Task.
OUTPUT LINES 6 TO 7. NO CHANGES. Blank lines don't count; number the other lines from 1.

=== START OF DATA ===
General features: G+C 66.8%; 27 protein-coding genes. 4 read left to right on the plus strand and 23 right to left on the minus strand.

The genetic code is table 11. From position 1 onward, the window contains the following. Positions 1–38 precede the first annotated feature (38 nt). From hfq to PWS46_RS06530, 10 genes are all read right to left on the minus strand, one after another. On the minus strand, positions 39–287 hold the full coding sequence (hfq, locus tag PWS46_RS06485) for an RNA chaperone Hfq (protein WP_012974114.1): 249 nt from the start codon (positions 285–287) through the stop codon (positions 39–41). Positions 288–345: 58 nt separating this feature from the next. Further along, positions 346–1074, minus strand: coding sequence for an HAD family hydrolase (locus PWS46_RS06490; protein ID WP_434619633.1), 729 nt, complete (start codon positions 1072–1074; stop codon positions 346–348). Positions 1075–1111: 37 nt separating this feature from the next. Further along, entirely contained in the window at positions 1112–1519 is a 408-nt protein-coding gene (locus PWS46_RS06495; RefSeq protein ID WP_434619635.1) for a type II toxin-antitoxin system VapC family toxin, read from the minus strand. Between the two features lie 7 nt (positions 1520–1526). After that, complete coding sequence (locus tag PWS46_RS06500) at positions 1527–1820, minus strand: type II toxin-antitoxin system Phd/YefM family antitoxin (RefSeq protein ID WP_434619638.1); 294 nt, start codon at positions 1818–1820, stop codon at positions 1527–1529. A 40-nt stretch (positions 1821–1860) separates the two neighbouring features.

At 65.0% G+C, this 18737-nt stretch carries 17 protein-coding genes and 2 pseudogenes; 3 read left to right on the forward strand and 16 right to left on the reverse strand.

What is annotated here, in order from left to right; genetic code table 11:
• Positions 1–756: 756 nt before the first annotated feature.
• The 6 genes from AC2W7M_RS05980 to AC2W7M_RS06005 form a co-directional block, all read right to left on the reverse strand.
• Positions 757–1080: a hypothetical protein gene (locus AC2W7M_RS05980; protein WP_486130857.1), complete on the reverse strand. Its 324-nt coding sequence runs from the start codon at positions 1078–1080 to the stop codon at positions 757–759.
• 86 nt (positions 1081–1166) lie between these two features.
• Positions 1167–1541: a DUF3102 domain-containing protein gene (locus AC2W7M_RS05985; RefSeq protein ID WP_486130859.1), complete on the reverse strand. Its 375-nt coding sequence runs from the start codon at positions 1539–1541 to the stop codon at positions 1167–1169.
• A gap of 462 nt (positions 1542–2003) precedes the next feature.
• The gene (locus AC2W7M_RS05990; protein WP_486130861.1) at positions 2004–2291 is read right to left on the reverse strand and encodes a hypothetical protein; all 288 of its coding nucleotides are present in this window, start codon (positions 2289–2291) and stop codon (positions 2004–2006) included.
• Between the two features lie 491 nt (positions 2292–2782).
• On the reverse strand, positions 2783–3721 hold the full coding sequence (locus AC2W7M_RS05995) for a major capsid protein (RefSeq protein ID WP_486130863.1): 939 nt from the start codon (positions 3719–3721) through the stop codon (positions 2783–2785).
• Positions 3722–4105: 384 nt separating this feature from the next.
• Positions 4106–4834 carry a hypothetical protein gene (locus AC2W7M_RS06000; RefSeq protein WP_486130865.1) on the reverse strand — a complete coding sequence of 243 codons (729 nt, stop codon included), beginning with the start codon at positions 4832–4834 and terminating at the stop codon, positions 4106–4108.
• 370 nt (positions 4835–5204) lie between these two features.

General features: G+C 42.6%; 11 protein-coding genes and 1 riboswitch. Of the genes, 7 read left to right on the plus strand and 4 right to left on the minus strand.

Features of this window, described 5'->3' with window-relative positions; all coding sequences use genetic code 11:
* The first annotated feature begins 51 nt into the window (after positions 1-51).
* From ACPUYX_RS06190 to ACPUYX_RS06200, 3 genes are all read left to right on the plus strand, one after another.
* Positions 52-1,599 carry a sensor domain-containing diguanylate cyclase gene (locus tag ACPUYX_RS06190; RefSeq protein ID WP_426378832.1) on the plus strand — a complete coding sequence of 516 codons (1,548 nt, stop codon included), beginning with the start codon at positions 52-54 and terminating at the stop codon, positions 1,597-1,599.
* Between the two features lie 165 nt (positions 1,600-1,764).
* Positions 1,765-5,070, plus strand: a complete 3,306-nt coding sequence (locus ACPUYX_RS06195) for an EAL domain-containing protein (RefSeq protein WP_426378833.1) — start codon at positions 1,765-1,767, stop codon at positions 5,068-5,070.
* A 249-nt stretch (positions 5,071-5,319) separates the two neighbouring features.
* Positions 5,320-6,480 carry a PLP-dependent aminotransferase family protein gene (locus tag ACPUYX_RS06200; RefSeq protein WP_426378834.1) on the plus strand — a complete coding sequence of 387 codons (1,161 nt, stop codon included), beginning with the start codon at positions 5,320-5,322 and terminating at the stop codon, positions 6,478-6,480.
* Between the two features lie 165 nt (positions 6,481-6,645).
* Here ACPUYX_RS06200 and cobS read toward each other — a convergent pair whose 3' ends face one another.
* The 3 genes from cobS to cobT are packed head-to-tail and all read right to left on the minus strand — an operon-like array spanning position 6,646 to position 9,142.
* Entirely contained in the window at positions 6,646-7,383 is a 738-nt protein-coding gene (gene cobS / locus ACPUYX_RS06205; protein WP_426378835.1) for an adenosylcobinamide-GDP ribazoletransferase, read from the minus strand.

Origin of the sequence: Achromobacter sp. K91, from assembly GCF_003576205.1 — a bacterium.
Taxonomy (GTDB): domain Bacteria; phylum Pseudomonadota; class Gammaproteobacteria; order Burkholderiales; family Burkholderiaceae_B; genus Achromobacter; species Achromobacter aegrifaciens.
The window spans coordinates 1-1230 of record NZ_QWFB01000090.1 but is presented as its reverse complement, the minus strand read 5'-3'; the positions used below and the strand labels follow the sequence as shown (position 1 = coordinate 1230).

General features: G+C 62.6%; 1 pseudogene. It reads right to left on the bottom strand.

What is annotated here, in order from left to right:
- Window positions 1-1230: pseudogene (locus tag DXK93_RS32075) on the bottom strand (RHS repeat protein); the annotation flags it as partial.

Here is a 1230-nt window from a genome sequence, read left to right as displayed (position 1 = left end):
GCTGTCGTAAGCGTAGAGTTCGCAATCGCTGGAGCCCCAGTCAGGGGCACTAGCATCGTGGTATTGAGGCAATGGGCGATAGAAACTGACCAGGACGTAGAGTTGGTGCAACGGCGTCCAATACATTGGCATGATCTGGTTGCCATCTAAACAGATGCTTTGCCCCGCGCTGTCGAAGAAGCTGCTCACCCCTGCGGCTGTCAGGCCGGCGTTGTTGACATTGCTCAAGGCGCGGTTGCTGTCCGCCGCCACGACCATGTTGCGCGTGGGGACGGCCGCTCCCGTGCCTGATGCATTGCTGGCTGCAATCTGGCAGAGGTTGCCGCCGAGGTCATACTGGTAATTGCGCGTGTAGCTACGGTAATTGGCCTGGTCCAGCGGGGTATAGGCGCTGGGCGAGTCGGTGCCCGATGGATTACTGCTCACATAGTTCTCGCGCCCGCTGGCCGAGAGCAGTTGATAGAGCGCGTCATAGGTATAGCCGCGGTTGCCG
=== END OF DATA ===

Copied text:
• The 6 genes from AC2W7M_RS05980 to AC2W7M_RS06005 form a co-directional block, all read right to left on the reverse strand.
• Positions 757–1080: a hypothetical protein gene (locus AC2W7M_RS05980; protein WP_486130857.1), complete on the reverse strand. Its 324-nt coding sequence runs from the start codon at positions 1078–1080 to the stop codon at positions 757–759.